Neighboring States Differ on Marijuana for PTSD

March 24, 2010 – DENVER — A decade ago, Colorado became one of the earliest states to legalize medical marijuana. Its neighbor New Mexico did so more recently. But that does not mean the two Western states agree on all the medicinal merits of cannabis.

Both states allow marijuana to be used to treat the symptoms of a variety of diseases, like AIDS and cancer. When it comes to treating post-traumatic stress disorder, however, New Mexico says yes to medical marijuana, while Colorado’s answer is a resounding no.

Those differences were highlighted this week in the Colorado legislature, when a State House committee on Monday narrowly defeated a proposal that would have directed the Department of Public Health and Environment to consider whether marijuana should be used to help people with post-traumatic stress disorder.

Dr. Ned Calonge, the chief medical officer for the health department, which was against the proposal, said psychiatry departments at the Veterans Affairs hospital in Denver and the University of Colorado School of Medicine in Denver agreed that marijuana should not be recommended for treating the disorder.

“There is no evidence of efficacy of marijuana for treatment of PTSD in the medical literature,” Dr. Calonge said Tuesday in an interview. “In fact, the published literature suggests that such use leads to addiction and abuse of other substances.”

At the same time, he said, some clinical evidence supports the drug’s effectiveness in treating those conditions for which medical marijuana is already approved in Colorado. “I think we’ve set the bar pretty low,” he added.

But supporters of the Colorado proposal cited New Mexico as an example to follow. In that state, the Health Department came to a drastically different conclusion. In January 2009, a medical advisory committee recommended that post-traumatic stress disorder was an eligible condition for medical marijuana treatment.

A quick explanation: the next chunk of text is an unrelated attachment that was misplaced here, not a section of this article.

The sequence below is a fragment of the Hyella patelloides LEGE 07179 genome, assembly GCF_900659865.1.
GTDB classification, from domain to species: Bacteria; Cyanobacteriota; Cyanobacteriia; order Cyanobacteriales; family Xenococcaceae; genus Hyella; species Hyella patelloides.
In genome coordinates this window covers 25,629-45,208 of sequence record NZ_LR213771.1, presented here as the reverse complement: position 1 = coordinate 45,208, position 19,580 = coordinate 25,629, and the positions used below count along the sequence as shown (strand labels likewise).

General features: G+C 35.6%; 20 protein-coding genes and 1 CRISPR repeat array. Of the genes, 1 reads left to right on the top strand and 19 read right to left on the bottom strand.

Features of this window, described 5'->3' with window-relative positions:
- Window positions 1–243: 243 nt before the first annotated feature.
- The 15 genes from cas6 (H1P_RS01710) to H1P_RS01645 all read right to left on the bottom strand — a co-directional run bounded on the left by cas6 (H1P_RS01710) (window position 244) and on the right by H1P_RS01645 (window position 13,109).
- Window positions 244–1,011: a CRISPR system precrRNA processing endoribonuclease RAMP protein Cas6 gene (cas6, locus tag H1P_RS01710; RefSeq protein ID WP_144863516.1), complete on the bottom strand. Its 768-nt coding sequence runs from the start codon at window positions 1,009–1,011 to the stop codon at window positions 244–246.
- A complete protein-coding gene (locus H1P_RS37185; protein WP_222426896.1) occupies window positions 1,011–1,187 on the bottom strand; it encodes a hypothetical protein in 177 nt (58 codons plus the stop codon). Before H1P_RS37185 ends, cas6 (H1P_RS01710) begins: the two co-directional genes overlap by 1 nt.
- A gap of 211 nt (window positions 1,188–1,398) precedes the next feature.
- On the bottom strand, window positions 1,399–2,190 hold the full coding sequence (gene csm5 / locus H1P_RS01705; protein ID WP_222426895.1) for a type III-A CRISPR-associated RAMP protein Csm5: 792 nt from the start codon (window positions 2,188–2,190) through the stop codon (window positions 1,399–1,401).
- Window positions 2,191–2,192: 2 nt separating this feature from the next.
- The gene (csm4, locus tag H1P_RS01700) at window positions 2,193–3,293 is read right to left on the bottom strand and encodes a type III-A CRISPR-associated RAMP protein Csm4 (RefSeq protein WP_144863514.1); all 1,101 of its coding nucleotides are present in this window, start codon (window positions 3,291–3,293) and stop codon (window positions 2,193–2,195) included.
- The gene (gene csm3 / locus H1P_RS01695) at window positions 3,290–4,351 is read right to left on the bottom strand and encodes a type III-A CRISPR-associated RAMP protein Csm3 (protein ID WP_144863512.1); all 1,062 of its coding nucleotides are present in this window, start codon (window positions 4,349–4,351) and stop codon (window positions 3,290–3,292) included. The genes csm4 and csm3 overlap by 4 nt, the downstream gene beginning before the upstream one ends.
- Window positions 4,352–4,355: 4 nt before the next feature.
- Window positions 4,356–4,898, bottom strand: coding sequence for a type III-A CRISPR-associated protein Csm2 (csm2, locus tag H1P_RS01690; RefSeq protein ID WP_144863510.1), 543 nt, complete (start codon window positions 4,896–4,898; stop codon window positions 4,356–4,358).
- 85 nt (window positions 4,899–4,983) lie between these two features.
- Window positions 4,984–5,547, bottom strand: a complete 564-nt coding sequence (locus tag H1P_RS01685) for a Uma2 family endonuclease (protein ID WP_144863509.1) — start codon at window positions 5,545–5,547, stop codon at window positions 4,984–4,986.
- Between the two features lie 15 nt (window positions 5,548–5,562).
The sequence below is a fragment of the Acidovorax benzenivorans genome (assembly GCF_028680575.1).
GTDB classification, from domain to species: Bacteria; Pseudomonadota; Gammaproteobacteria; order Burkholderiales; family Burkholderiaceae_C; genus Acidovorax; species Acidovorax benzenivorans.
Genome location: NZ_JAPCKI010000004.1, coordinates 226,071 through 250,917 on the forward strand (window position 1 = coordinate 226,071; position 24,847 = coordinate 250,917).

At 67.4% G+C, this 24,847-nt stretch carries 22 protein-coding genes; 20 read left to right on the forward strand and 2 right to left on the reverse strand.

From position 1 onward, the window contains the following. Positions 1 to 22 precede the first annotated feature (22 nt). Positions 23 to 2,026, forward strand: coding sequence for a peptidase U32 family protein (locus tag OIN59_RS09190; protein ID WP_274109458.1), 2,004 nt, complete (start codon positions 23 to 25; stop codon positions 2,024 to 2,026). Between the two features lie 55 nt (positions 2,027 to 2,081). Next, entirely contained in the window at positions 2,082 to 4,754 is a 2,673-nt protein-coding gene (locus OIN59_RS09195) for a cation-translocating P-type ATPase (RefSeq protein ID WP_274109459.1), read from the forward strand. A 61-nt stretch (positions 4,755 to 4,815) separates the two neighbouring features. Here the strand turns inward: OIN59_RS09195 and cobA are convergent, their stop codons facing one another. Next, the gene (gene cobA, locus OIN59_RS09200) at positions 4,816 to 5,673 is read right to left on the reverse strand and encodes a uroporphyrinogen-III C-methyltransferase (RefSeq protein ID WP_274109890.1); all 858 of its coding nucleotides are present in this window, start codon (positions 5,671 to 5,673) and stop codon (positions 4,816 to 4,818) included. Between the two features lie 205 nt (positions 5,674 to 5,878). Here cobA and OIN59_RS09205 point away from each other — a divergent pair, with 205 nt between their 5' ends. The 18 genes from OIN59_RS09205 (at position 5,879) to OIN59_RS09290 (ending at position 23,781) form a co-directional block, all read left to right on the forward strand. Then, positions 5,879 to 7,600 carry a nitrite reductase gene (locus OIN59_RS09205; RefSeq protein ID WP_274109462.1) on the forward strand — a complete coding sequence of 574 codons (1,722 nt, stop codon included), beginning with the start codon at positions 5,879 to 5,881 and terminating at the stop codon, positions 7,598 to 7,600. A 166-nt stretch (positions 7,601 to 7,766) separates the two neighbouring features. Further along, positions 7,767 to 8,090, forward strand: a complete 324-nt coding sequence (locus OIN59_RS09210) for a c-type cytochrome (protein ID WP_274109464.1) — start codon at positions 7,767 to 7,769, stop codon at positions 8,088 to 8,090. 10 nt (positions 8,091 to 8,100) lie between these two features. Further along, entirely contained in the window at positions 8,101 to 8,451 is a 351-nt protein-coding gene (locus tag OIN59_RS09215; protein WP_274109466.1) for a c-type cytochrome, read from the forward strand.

In its report, the committee acknowledged that were no specific clinical trial data regarding the use of marijuana in treating the disorder. But the committee noted that when smoked, marijuana could help relieve anxiety associated with post-traumatic stress disorder, and cited a number of psychiatric and pharmacological studies.

The secretary of the New Mexico Department of Health, Dr. Alfredo Vigil, signed off on the recommendation a month later.

“There are hints and some indications in the medical literature that there are components of cannabis that might be helpful to some people with PTSD,” Dr. Vigil said Tuesday in an interview, adding, “All of these states are going out on a limb, trying to determine from a medical, clinical point of view, what seems reasonable.”

Currently, more than a quarter of the 1,376 patients approved for medical marijuana in New Mexico have PTSD, more than any other condition including cancer, according to the Health Department. It is unclear how many are veterans.

To qualify, a patient needs a referral from a primary care doctor or a psychiatrist along with documents from the psychiatrist certifying that the patient has the disorder.

The debate over PTSD came as Colorado’s legislature grapples with how to regulate the dispensation of medical marijuana throughout the state. Since the federal Justice Department announced in the fall that it would not prosecute people who use marijuana for medical purposes in states where it is legal, shops have sprung up all over Denver selling medical marijuana, ostensibly to only those who have a doctor’s prescription.

“If there is any legitimate use for any medicine to treat PTSD, we have an obligation to consider it,” said State Representative Sal Pace, a Democrat from Pueblo, who introduced Colorado’s proposal.

Steve Fox, director of state campaigns for the Marijuana Policy Project, which advocates for the legal regulation of the drug, said he was disappointed in the Colorado vote, particularly given New Mexico’s policy. He noted that many antidepressants prescribed to veterans with PTSD have a range of potentially serious side affects, whereas medical marijuana is comparatively benign.

Mr. Pace said he hoped that the Health Department or the legislature would reconsider using marijuana to treat PTSD symptoms.

“I’m not a doctor. I’m not a psychiatrist. I can’t judge myself whether this is legitimate medicine,” Mr. Pace said. “But if we can’t even open the door to that discussion, then we are potentially prohibiting medicine to a needy class of citizens.” By DAN FROSCH Source.

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